Monday, May 08, 2006


The Hebrew word for six is shesh שש (masc. shisha שישה). The Hebrew and English words sound similar, and in other languages there is even a greater resemblance - seis in Spanish, sheshi in Lithuanian, and shesh itself in Persian.

(Persian is the origin of the shesh in shesh-besh, the Hebrew term for backgammon. Besh is five in Turkish, and according to Stahl, those two numbers are used because they are the highest ones on the die, and are taken from two separate languages because of the rhyme.)

Is there a connection between the Semitic languages and the Indo-European ones here? There are those who use this to prove their theory that Hebrew is the source of all languages, but most find the general theory far-fetched, and it is included here in a list of "false cognates". This article , from the 1911 EncylcopediaBritannicaa claims that:

Six is in Hebrew shesh, almost exactly like the Sanskrit and modern Persian shash, the Latin sex, &c. But the Indo-European root is sweks, or perhaps even ksweks, whereas the Semitic root is shidth, so that the resemblance is a purely accidental one, produced by phonetic change.

However, in the sci.lang newsgroup there was a serious discussion about the development of shesh. One poster claimed there that Indo-European borrowed the word from Semitic. But haven't we said earlier that words for numbers should be so basic that no borrowing would be required? His response is that perhaps the original Indo-European counting system was base 5 (the number of fingers in the hand), similar to Roman numerals. I have no conclusion one way or another. Perhaps a reader has access to further research on the subject?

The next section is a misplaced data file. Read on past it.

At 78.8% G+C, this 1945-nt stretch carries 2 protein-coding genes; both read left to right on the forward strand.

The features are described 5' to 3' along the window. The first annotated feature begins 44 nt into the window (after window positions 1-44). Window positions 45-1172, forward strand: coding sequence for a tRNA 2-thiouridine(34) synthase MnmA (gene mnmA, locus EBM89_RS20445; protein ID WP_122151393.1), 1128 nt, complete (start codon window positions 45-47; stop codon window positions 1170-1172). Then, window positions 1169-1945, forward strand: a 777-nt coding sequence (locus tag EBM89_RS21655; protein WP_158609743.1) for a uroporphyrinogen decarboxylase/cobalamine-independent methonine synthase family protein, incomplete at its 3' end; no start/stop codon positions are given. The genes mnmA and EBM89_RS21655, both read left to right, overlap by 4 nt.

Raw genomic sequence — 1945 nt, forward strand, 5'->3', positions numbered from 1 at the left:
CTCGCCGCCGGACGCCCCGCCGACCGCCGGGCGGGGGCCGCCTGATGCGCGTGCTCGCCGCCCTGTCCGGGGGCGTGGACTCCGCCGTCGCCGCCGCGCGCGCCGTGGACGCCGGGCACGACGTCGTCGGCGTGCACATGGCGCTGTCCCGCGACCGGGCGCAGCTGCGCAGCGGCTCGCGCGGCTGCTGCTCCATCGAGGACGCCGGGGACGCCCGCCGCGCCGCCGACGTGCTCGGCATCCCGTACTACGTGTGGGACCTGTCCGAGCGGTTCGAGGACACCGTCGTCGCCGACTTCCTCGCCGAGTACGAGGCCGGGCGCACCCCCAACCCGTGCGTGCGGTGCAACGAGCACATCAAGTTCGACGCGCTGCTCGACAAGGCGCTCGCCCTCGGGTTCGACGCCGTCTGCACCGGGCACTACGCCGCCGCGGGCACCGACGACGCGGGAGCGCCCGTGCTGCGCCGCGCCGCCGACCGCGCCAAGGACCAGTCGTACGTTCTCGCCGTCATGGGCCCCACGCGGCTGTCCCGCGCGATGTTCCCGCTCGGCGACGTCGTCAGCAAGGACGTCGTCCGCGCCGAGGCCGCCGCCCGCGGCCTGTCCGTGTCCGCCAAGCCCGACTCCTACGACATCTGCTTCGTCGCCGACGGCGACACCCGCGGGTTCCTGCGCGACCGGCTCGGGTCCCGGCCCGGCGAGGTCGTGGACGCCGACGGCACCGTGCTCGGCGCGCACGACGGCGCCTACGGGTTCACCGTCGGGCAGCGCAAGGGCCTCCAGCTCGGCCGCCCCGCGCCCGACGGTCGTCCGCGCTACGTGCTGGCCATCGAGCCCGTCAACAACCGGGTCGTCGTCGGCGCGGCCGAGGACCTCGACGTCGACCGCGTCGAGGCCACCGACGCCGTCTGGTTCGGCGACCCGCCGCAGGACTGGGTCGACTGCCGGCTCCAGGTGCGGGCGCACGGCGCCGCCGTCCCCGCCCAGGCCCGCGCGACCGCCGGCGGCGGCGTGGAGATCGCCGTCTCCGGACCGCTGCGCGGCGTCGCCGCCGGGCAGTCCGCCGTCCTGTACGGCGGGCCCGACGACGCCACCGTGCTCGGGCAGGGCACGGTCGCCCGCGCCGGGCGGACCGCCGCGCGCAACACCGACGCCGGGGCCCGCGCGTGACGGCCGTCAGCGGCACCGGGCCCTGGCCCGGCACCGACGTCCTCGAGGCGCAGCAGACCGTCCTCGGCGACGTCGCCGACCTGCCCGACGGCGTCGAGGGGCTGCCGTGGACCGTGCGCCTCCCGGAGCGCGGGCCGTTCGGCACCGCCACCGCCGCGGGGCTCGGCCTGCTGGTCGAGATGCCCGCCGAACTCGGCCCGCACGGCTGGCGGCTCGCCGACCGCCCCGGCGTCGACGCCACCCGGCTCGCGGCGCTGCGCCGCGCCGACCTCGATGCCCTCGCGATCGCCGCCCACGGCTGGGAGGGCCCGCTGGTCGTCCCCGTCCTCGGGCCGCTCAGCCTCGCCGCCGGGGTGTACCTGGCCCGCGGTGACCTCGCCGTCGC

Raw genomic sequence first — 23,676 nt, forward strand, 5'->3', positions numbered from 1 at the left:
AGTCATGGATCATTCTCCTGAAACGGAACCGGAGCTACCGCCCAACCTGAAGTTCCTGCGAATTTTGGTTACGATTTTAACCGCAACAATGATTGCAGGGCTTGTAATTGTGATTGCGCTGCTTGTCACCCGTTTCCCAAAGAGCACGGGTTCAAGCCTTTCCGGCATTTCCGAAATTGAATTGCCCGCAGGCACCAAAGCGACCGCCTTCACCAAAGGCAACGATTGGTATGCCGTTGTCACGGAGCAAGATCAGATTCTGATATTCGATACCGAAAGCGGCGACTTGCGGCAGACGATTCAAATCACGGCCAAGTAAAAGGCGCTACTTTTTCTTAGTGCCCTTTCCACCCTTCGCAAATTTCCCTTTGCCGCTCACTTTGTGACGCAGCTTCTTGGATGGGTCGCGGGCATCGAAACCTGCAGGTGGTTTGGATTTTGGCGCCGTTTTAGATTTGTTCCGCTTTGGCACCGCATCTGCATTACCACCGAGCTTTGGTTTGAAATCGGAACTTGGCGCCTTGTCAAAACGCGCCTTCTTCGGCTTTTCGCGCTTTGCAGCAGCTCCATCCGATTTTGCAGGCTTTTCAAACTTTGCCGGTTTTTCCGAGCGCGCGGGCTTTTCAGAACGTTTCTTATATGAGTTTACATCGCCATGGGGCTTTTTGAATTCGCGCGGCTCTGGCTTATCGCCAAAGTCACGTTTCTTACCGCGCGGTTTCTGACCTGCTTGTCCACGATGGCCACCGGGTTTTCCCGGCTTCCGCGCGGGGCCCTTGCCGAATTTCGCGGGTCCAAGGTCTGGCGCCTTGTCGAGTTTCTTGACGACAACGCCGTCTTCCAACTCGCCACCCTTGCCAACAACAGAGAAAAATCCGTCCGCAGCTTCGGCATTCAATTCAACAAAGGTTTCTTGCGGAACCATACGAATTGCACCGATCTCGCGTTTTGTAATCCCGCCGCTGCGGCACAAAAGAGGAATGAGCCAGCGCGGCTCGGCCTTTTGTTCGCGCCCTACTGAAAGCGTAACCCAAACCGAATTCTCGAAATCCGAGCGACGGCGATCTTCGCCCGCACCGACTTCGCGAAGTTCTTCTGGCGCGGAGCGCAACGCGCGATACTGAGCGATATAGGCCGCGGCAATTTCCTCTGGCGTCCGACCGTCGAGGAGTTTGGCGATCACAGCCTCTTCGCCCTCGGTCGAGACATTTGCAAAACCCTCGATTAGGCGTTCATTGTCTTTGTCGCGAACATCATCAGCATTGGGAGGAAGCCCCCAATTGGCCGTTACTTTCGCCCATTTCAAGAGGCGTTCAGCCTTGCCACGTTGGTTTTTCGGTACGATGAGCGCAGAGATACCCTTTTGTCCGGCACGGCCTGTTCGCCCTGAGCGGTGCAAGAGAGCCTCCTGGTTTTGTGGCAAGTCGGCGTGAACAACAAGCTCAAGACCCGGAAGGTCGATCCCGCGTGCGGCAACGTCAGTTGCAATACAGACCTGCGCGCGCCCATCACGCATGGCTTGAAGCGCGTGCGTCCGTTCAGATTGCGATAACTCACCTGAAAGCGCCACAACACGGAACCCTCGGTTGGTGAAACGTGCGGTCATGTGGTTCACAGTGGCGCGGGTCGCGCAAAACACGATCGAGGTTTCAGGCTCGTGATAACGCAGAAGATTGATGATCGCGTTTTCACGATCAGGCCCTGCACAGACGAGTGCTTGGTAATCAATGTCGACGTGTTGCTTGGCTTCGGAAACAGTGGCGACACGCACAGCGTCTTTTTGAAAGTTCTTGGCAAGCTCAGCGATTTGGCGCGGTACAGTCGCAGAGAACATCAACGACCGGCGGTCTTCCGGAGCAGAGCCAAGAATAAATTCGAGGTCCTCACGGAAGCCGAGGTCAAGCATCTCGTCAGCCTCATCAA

Two homonyms that aren't related to the number six are shesh (the fabric) and shayish שיש(marble). Shesh the fabric refers to white linen, and despite the drasha in Yoma 71b that connects it to the number six (a six ply linen thread) - Klein and Steinberg point out that both shesh (linen) and shayish are originally Egyptian words. (Perhaps related to each other, both being white?)

One interesting possible derivative of shesh is the Hebrew word for lily - שושנה / שושן shoshana (or shoshan). This is a common name for women in Hebrew, and is the source of the English name Susan. Ibn Ezra connects shoshana to shesh in his commentary on Shir HaShirim 2:2 -

It is a white flower of sweet but narcotic perfume, and it receives its name because the flower has, in every case, six [shesh] petals, within which are six long filaments.

Klein backs up this theory, tracing shoshan to the Akkadian shushu - six-sided.

From this picture (click for larger version) we can see exactly where the name came from.

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